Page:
NOTE: This article is being written based on the assumption that the Red Sox will either win the American League East or win the one-game Wild Card playoff. This is not a jinx. I knocked on wood, and jinxes don’t exist to begin with. Stop being paranoid.
After starting the season on the DL with an elbow injury, coming back, verballing assaulting Dennis Eckersley on the team plane, going on the DL again, and now rejoining the team, David Price is set to join the Red Sox bullpen for what is looking like the remainder of the season. As Sox fans know all too well, David Price has had tremendous playoff success when coming out of the bullpen, but that’s still not what John Henry shelled out $217 million dollars for him to come here and do. In 2016, he was paid to be their number 1 starting pitcher. In 2017, he was paid to be their 1-B behind Chris Sale. Regardless of what has happened in his past playoff starts, I still believe that the team would have been better off with a healthy David Price slated to go in a Game 2.
When David Price went down and everyone assumed that he was going to be out for the season following Tommy John surgery, which probably should’ve happened, the blow was softened exponentially by the fact that they had the 2016 AL Cy Young winner to fall back on as their number 2 starter. Unfortunately, things didn’t exactly work out. It’d be nice to be able to sit back and say that his 4.64 ERA doesn’t tell the whole story, but it kind of does. Although Porcello has enjoyed a few streaks of success this season, that doesn't negate the fact that he is just about as likely to give up 7 earned runs as he is to allow just 1. Would he get the ball in a potential Game 3? Maybe. But that would only be due to a lack of better options. When some guy the team claimed from the waiver wire at the end of June is your stiffest competition for the third sport in the playoff rotation, you know you’ve had a bad year.
The silver lining in all of this is that in the absence of David Price, a new number two starter on this staff emerged, and his name is Drew Pomeranz. Since his screaming match with John Farrell in Oakland on May 20th, Pomeranz has started 21 games. In those games, Pomeranz has pitched to the tune of a 2.74 ERA, averaged nearly 6 innings per start, and the team has gone 16-5. He will most definitely be the Sox number two starter going into the postseason, but is that really what we want? Sure, he’s had a great year and figured some stuff out, but that’s what we said about Rick Porcello last year. Remember what happened to him? When it comes to Pomeranz, I don’t know how to feel. Do I feel good about the the team's chances of winning when he takes the hill? Yes, but is he really the guy I want taking the ball in a crucial Game 2 with the Sox in need of a big start to tie the series at 1-1? Not particularly. Nonetheless, he is going to have to be that guy.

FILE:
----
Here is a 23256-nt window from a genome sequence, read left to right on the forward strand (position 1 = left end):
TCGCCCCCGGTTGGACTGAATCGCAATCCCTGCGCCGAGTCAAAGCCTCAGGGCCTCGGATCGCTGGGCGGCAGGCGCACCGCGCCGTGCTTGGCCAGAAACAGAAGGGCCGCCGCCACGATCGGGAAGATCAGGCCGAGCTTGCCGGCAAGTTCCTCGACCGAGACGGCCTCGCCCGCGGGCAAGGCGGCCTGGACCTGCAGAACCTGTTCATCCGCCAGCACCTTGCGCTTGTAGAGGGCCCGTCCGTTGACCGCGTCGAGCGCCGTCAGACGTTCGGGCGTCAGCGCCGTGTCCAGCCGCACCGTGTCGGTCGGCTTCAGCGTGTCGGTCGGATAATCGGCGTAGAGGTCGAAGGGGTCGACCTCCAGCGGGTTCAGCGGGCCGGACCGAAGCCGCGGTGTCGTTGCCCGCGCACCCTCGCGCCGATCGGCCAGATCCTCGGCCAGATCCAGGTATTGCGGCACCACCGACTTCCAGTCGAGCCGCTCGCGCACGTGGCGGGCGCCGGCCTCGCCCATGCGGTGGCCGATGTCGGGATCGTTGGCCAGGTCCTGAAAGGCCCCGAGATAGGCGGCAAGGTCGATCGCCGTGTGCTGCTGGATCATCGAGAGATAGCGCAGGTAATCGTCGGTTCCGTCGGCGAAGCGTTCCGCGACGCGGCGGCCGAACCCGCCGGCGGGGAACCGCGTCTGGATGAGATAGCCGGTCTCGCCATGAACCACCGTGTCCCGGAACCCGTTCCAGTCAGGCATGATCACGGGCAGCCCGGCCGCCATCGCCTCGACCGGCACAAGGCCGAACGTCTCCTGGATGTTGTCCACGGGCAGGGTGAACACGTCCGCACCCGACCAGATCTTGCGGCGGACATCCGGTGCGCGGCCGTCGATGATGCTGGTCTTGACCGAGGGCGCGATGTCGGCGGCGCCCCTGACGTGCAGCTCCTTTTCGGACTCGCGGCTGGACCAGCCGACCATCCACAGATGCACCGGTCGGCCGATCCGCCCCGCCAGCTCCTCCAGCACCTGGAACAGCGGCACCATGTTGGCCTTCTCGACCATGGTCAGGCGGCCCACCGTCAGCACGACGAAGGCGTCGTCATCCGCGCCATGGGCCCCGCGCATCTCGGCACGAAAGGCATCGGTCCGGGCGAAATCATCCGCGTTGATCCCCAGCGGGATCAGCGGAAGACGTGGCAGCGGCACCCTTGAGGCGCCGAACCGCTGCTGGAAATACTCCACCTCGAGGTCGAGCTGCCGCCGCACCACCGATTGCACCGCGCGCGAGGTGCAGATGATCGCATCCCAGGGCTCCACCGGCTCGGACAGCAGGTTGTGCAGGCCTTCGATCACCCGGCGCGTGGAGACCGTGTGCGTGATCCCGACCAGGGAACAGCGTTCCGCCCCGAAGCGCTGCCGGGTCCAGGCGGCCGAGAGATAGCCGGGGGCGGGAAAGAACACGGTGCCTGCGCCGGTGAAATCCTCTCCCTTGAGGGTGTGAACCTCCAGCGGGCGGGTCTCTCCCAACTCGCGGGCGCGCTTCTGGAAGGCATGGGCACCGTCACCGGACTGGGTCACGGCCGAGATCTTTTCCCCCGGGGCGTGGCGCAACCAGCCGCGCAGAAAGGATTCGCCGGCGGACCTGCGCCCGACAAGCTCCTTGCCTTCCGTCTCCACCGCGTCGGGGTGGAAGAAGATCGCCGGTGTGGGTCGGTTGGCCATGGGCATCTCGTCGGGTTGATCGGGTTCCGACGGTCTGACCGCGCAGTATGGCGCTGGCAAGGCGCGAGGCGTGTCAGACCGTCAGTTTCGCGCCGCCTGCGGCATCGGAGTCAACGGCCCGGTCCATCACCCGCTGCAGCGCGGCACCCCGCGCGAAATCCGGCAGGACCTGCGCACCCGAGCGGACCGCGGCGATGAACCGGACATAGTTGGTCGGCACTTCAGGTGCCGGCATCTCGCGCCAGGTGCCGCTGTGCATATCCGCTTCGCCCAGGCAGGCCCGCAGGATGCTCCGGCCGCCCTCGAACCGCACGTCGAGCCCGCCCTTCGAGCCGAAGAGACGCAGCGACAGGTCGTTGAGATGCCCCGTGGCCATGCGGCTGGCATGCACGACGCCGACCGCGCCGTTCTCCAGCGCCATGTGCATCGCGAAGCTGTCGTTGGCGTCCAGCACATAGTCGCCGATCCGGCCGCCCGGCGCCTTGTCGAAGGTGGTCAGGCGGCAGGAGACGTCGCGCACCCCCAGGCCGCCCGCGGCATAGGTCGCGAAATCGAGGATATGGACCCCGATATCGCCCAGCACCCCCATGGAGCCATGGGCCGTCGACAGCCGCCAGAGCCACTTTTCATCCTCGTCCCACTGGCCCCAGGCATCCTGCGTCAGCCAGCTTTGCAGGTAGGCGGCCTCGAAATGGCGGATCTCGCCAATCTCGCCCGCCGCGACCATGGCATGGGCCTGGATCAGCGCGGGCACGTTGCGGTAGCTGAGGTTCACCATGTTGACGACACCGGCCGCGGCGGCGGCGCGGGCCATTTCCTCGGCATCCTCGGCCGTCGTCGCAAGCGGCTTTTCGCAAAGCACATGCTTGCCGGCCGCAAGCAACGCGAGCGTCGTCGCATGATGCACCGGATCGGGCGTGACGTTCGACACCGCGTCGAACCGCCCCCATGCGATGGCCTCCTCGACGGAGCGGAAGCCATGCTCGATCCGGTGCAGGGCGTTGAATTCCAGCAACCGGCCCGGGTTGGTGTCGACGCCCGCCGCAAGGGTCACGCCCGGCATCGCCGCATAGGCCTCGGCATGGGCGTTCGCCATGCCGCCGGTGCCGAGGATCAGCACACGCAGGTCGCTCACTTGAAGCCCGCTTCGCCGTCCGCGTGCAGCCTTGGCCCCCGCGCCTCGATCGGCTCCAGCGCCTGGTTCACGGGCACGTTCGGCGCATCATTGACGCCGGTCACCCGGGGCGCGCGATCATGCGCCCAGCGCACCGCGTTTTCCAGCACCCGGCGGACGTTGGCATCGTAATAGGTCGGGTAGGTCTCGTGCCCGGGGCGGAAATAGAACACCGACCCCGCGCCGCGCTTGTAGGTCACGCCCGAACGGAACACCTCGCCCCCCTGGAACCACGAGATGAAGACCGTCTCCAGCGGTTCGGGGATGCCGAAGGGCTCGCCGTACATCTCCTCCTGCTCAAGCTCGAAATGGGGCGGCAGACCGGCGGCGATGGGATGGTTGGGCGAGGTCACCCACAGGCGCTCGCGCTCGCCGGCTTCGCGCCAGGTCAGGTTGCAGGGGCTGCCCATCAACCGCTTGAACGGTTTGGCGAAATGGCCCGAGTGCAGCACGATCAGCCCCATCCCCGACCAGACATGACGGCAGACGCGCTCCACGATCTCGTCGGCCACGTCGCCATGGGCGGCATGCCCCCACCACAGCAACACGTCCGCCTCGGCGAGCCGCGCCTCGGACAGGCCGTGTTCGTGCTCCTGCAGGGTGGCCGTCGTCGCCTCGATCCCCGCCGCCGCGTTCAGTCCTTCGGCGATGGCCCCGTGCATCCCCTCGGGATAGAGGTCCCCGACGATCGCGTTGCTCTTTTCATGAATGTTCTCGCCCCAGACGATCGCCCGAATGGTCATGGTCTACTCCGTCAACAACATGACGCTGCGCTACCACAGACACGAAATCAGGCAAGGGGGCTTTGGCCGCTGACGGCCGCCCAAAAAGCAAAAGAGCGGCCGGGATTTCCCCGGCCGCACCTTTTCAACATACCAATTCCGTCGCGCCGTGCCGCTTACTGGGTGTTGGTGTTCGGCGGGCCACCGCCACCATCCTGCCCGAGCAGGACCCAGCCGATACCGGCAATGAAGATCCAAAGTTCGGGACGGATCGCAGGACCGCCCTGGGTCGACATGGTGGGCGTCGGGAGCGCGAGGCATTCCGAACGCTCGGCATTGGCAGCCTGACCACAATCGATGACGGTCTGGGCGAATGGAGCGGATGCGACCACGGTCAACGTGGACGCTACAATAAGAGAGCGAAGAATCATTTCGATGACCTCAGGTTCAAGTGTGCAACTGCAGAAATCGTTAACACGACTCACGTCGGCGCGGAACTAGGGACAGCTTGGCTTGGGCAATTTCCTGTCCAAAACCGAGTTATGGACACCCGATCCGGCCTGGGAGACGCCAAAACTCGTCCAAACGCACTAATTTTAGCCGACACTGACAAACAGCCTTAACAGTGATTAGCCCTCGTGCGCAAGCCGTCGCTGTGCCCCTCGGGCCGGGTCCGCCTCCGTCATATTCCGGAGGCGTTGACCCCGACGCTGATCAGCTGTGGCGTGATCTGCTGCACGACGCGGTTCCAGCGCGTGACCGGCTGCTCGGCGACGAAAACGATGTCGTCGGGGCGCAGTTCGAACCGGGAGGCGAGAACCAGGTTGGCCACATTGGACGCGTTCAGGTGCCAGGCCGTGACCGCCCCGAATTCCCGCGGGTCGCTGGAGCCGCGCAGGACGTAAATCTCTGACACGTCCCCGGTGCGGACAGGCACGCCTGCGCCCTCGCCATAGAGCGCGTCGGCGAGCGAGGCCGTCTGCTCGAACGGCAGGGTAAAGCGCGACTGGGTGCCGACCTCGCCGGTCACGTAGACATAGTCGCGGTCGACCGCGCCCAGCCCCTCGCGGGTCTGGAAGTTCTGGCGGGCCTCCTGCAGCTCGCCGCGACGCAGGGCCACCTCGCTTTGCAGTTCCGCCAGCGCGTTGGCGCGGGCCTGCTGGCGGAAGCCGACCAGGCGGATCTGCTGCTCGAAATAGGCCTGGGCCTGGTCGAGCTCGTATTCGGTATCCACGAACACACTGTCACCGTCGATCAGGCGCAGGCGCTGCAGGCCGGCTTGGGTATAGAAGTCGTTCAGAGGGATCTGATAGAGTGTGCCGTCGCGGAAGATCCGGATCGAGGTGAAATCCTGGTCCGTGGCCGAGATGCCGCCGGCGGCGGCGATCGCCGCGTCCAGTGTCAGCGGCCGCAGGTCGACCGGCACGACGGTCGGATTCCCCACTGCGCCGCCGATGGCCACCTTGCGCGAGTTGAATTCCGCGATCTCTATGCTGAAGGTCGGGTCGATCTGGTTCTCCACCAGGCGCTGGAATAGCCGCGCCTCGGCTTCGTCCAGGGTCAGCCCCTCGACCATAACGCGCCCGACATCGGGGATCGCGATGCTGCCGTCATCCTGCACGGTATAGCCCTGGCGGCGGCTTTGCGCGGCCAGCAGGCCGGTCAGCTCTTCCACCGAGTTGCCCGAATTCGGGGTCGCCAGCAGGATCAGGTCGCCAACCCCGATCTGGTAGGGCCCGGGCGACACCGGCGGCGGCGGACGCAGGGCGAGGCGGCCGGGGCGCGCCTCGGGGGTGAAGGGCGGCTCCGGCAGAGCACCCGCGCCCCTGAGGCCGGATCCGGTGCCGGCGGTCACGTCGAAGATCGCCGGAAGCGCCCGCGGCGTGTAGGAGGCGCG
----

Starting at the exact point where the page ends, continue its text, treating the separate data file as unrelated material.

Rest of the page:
Now we have arrived at Game 3. If the Red Sox do indeed make it this far, John Farrell is going to have to pick his poison. Will it be Fister or Porcello? On one hand, Fister has had the better overall season, but he’s still Doug Fister. Any Indians/Astros hitter will be salivating over the thought of facing Doug Fister with the series hanging in the balance. Then again, the name Rick Porcello doesn’t quite strike fear in the hearts of opponents these days either. If Farrell chooses to go with the hot hand in Fister, he should not be shamed for it, even if it goes poorly. The same goes for a decision to start Porcello based on his higher ceiling and track record. Choosing one of these guys to start what could be your most important game of the season is the equivalent to playing Russian Roulette, and John Farrell just happens to be the one who has to spin the chamber.
To answer the question of whether or not I believe the Red Sox starting pitching will be a problem come October ,I am leaning towards yes. It’s extremely difficult for me to imagine a 3 game stretch against an elite offense in which Chris Sale, Drew Pomeranz, and Doug Fister/Rick Porcello all have good enough starts to make up for a Red Sox offense that tends not to show up when the lights shine the brightest. If the Red Sox don’t end up making it to the ALDS, this will all be irrelevant. Nevertheless, for the time being, this should be a concern for the team and its fans. Dave Dombrowski said it best at the WInter Meetings when he said, ”When you have the chance to win now, you do it”. This team has a chance to win now, so it’s simply a matter of doing it. We all just have to pray that their lack of pitching depth isn’t something that prevents them from doing so.